Sleeping Beauty
Sleeping Beauty Platinum Edition DVD cover
Directed by Clyde Geronimi (supervising)

Les Clark

Eric Larson

Wolfgang Reitherman

Produced by Walt Disney
Written by Erdman Penner (adaptation)

Joe Rinaldi

Winston Hibler

Bill Peet

Ted Sears

Ralph Wright

Milt Banta

Charles Perrault (original fairy tale)

Starring Mary Costa

Eleanor Audley

Verna Felton

Barbara Luddy

Barbara Jo Allen

Bill Shirley

Taylor Holmes

Bill Thompson

Music by George Bruns

Jack Lawrence

Editors Unknown

Cinematography Unknown

Studios Unknown

Distributors Walt Disney Pictures

Buena Vista Distribution

Release date (s) January 29, 1959

Language English

Preceded by Lady and the Tramp (1955)

Followed by 101 Dalmatians (1961)

Sleeping Beauty is a 1959 animated feature produced by Walt Disney Pictures and Buena Vista Distribution and originally released to theaters on January 29, 1959. The sixteenth animated feature in the Disney Animated Canon , it was the last animated feature produced by Walt Disney to be based upon a fairy tale (after his death, the studio returned to the genre with The Little Mermaid), as well as the last cel animated feature from Disney to be inked by hand before the xerography process took over. Sleeping Beauty is also the first animated feature to be shot in Super Technirama 70, one of many large-format widescreen processes (only one more animated film, The Black Cauldron, has been shot in Super Technirama 70). The film spent nearly the entire decade of the 1950s in production: the story work began in 1951, voices were recorded in 1952, animation production took from 1953 until 1958, and the stereophonic musical score was recorded in 1957.

It was originally a failure, and did not make up the huge cost of the film. Along with the mixed critical reception, it was also noted to be the film that made Walt Disney loose interest in the animation medium. However, the subsequent re-releases proved massively successful, and critics and audiences have since hailed it as an animated classic.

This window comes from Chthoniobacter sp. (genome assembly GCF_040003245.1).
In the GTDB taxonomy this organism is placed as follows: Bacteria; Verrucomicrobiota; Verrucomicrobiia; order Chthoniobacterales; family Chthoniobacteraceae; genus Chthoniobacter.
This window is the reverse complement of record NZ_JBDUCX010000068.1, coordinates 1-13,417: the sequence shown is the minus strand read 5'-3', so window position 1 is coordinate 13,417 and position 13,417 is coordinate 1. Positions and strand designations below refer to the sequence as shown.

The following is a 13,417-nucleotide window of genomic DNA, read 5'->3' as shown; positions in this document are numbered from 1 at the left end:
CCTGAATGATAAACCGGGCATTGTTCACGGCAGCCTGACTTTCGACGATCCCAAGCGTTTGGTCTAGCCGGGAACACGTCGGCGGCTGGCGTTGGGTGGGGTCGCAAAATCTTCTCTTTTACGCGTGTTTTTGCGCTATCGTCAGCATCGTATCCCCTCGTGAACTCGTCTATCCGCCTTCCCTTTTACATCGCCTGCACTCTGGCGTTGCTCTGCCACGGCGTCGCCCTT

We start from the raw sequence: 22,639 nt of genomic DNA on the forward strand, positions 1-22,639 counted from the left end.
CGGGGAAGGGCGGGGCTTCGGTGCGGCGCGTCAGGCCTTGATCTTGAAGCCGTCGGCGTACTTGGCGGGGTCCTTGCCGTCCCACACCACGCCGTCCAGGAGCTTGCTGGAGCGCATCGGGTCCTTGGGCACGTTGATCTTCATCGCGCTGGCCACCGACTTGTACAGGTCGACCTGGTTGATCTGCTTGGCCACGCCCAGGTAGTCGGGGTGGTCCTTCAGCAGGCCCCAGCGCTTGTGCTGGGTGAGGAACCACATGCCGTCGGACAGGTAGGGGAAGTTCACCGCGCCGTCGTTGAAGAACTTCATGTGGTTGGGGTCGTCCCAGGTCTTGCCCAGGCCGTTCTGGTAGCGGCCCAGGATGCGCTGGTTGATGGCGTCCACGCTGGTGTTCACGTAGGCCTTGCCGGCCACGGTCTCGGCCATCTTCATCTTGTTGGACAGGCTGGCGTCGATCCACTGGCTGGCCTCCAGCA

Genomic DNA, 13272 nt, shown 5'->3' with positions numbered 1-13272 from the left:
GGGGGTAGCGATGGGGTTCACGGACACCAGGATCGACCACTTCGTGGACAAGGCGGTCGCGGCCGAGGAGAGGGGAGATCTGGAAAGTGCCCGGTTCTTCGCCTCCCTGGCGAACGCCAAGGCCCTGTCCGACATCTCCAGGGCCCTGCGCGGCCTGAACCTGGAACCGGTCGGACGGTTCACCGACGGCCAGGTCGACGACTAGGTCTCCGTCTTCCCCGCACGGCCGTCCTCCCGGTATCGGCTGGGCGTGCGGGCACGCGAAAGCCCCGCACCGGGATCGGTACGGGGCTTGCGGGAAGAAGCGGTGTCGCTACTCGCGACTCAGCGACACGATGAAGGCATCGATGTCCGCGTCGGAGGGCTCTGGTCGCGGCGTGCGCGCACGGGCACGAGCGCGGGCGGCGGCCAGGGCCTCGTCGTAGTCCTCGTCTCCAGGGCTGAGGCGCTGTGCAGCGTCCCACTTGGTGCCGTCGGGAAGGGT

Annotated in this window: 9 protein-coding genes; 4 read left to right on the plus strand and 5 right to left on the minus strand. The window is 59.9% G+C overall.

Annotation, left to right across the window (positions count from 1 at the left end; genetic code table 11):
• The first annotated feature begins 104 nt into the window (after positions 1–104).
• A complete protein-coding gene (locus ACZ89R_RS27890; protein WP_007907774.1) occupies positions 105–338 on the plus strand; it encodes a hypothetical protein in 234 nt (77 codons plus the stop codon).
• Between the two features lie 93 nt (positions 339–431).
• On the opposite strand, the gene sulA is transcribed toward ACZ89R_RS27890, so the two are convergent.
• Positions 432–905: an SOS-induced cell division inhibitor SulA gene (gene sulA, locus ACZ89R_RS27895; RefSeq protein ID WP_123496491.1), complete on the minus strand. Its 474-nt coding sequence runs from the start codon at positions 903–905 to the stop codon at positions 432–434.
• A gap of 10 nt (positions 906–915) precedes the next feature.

Plot Edit

Princess Aurora is named after the Roman goddess of the dawn "because she fills her father and mother's lives with sunshine." While still an infant, she is betrothed to the equally-young Prince Phillip (their parents want to unite their respective kingdoms under a marriage between Aurora and Phillip). At her christening, the good fairies Flora (dressed in red), Fauna (in green) and Merryweather (in blue) arrive to bless her. Flora gives her the gift of beauty, which is described in a song as "gold of sunshine in her hair" and "lips that shame the red, red rose." Fauna gives her the gift of song. At this point, Maleficent, the film's villain and mistress of all evil, appears on the scene. Claiming to be upset at not being invited to Aurora's christening ceremony, she curses the princess to die when she pricks her finger on a spinning wheel's spindle before the sun sets on her sixteenth birthday. Fortunately, Merryweather has not yet blessed Aurora, so she uses her blessing to change Maleficent's curse, so Aurora will not die when she pricks her finger; instead, she will fall asleep until she is awakened by True Love's Kiss. Knowing Maleficent is extremely powerful and will stop at nothing to see her curse fulfilled, the three good fairies take Aurora to live with them in the woods, where they can keep her safe from any harm until she turns sixteen and the curse is made void. To fully protect her, they even change her name to Briar Rose to conceal her true identity.